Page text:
Email is still the most popular mode of communication when people have to share extensive and long-form messages. However, the way people interact with emails hasn’t changed a lot. Most of the visual content in emails such as embedded webpages or newsletters are still not actionable without going to the parent website.
Gmail is about to get dynamic. Alphabet’s Google on Tuesday plans to demonstrate a software programming system that would enable emails to feature continuously updating information and greater interactivity.
Users could see automatically updated flight information in a booking confirmation email. They could fill out surveys without leaving a message or review close-up shots of products in a marketing pitch without opening a browser window.
The envisioned changes are an outgrowth of Google’s AMP project, or accelerated mobile pages, Aakash Sahney, a product manager overseeing Gmail, said in a blog post Tuesday.
AMP is a set of programming intended to make webpages load faster by stripping out layers of technology.
It has drawn praise from publishers such as Hearst Corp and the Washington Post for making their websites more inviting for users. But some web developers have expressed concern that Google is getting too much say in how the web operates.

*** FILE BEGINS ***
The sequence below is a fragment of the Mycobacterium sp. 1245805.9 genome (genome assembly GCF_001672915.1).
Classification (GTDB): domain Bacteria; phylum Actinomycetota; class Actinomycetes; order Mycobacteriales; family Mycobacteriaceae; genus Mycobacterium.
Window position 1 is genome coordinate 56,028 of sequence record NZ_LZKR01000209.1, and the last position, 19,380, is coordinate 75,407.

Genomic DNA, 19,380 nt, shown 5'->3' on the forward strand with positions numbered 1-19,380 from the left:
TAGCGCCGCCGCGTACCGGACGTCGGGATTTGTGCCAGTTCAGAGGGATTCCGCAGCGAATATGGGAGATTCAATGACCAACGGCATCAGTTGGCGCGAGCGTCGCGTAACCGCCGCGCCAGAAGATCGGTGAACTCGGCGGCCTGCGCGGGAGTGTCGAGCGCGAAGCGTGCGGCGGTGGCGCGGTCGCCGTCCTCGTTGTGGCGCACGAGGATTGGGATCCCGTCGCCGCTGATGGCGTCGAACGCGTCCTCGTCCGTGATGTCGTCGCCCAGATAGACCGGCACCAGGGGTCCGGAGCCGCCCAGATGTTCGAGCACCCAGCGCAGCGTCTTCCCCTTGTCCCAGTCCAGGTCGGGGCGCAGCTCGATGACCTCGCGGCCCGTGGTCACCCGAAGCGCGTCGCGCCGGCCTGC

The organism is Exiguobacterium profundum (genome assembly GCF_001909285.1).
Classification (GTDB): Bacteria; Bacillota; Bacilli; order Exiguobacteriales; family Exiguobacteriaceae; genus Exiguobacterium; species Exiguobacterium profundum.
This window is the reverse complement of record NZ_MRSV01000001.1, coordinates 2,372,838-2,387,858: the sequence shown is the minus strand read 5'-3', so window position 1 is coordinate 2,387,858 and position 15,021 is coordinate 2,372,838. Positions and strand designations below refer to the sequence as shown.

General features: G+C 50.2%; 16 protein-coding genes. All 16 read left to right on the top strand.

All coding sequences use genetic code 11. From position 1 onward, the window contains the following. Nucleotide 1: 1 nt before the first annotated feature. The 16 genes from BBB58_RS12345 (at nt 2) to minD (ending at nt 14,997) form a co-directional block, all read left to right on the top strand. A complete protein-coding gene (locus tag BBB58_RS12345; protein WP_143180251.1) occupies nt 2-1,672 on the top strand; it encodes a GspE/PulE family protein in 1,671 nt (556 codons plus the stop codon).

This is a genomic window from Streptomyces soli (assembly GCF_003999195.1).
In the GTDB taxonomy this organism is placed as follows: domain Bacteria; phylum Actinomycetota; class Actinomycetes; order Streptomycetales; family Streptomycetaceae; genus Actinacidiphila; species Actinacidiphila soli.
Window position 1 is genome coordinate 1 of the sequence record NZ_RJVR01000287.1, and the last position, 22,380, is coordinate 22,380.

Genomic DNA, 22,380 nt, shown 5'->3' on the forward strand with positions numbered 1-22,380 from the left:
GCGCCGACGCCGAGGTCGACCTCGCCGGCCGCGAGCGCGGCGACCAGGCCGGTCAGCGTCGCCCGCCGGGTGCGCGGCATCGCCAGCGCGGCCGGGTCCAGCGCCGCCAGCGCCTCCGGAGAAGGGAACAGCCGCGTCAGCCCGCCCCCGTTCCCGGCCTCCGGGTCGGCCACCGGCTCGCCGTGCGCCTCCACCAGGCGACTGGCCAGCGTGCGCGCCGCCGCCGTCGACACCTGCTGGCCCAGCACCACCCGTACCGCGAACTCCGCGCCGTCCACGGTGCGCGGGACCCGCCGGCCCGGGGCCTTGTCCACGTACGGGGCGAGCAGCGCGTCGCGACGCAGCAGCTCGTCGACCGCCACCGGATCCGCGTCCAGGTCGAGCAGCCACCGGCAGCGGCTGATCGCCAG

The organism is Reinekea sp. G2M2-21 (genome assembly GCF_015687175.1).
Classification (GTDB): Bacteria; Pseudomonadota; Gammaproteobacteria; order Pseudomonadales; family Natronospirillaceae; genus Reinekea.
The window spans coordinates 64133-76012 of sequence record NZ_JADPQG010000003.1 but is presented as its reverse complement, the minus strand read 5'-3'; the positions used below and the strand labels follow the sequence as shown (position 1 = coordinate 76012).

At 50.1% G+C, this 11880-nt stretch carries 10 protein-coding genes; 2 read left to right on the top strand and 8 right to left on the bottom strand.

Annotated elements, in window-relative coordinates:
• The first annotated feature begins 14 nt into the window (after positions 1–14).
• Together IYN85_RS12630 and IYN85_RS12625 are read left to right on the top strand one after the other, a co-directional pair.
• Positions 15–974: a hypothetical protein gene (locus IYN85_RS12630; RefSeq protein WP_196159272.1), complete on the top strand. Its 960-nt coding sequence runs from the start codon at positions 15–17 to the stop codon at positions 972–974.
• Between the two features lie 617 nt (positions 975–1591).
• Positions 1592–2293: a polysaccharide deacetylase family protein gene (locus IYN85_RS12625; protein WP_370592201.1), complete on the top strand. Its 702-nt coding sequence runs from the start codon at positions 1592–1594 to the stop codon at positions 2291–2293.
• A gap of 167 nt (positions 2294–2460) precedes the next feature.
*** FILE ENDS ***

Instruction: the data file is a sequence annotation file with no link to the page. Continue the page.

Google is pushing forward. The Gmail integration marks the first broader use for AMP. Other email providers can adopt AMP as well, Google announced as it kicks off an AMP-focused conference for software developers in Amsterdam.
The initial version of AMP for email is aimed at bulk senders. A retailer, for example, that sends a weekly sales notice could ensure that recipients see the current price or availability of an item no matter when the email is opened.
Bookmarking service Pinterest, scheduling app Doodle and Priceline Group’s Booking.com are testing AMP for email, according to Google.
Here is how it looks like: